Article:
The journey to Edessa's capital city of Weston took three days from the village of Coty. Faryn was amazed at how the road just kept going on and on. It seemed as though it would never end. She'd never realized how vast and huge the world was. She thought of her mother and ( )others back in Coty. They were so far away now, seemingly on the other side of the world.
Her thoughts also occasionally drifted to Arick. She hadn't seen him after his confession in the woods. She wondered what he would think when he realized she was gone. I suppose it doesn't really matter, she thought. He can get back to his life, and I'll get back to mine. She didn't resent him for anything, even though she was now being removed from everything she'd ever known. She could have stayed in Coty. Going to Weston was her choice, and she couldn't help but feel excited about it. At night, she dreamed of a glittering city by the sea.
The towers of the great castle in Weston were visible for some time before Faryn and her father reached the gates of the city. Faryn stared, wide-eyed and mouth agape, as they approached the fortified walls of Weston. It was even more massive than she'd dreamed. The walls rose like great cliffs, reaching 50 feet high. The guards looked imposing in their mail and steel, swords sheathed on their belts. Faryn's father had never carried more than a hatchet for protection. Faryn clung closely to her father as they passed through the gate.
So many people. Faryn had never seen such a sight in her life. The gate they'd entered, Sunrise Gate, opened onto a bustling marketplace. Booths lined the street and sellers shouted their goods at all passers-by. Vegetables, fruits, cloth, housewares, so much of everything that it was overwhelming to take in all at once. Faryn tightened her grip on her father's arm as they waded through the throng of people, staring speechlessly at all that was happening around her. Men and women bartered with the sellers as young children ran about unnoticed. A small boy sat on the stoop of a house and fed ( )ead to a mangy-looking dog. A disheveled old man, face flushed and obviously drunk, stumbled out of a tavern while a portly man shouted after him. He burped loudly as he passed by.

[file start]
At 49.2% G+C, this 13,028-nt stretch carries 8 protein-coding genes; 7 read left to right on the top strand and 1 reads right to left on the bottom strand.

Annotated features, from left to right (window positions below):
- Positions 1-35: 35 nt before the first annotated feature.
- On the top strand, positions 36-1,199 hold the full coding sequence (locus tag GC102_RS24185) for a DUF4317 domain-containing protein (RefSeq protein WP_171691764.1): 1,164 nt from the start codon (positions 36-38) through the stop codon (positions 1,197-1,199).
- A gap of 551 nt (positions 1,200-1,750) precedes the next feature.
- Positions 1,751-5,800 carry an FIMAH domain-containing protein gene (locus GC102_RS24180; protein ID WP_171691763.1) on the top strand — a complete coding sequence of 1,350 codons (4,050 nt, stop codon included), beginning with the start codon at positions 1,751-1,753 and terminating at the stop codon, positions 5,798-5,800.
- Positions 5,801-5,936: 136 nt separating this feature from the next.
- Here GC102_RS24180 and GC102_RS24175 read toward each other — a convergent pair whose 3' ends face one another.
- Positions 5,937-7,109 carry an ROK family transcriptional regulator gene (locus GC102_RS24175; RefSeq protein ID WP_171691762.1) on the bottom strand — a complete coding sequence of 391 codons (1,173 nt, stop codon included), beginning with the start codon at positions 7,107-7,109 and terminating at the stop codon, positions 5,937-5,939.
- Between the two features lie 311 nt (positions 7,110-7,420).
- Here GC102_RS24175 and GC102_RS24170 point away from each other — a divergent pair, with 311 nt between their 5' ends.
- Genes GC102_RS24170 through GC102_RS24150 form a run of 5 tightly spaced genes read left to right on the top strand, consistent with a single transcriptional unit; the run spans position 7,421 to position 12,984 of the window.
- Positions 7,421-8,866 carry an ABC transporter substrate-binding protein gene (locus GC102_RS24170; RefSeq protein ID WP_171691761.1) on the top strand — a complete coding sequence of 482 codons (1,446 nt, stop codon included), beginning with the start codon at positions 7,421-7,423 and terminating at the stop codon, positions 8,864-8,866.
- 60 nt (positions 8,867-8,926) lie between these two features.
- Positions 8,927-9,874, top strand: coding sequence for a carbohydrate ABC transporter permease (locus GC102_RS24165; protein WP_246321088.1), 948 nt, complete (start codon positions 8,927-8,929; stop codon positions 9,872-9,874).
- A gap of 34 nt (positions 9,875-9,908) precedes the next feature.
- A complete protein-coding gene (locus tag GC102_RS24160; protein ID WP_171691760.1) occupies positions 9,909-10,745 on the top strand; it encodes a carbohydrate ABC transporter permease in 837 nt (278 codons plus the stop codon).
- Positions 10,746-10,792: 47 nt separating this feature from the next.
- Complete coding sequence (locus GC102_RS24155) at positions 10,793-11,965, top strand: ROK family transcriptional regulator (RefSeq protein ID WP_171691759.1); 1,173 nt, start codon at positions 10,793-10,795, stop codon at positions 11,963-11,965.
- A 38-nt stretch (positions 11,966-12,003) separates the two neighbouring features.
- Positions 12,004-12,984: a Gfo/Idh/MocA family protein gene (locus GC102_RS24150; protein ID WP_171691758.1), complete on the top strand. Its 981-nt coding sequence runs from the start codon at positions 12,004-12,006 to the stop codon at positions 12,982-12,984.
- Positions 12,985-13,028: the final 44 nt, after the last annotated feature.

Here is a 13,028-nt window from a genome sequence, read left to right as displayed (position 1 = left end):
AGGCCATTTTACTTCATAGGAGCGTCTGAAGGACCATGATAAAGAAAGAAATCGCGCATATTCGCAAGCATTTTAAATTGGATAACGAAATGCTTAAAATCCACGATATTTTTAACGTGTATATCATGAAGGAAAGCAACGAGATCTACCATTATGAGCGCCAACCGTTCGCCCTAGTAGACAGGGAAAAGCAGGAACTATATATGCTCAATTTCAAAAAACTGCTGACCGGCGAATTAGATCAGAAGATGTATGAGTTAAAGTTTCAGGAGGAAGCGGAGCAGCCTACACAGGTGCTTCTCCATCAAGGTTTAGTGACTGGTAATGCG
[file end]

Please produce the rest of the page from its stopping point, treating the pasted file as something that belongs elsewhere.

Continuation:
Faryn's father led her down a quiet street near the harbor, away from the noise of the market. A row of modest but comfortable-looking houses faced the harbor, and once again Faryn was overwhelmed at the sight. She'd never seen the ocean before, nor the large ships that traversed the watery expanse. She stopped and stared until her father started to chuckle.
"You'll get used to that," he said. "It's just water, after all."
"But it's so...much," Faryn sighed. "It just goes on forever."
"Not quite forever," her father laughed. "Sail in one direction long enough and you'll come to land somewhere." He pointed toward the east. "Couple of days that way and you'll find yourself in Anatruria."
It amazed Faryn that there was another whole country at the other end of the sea, and yet she couldn't see it. The world is so big, and I never realized it, she thought to herself.
The last house on the row had a small fence around it. Wildflowers grew around the stakes and a small path of flat stones lead up to the front door. A plump woman about Faryn's mother's age puttered about in the yard while a ( )ood of chickens pecked the ground.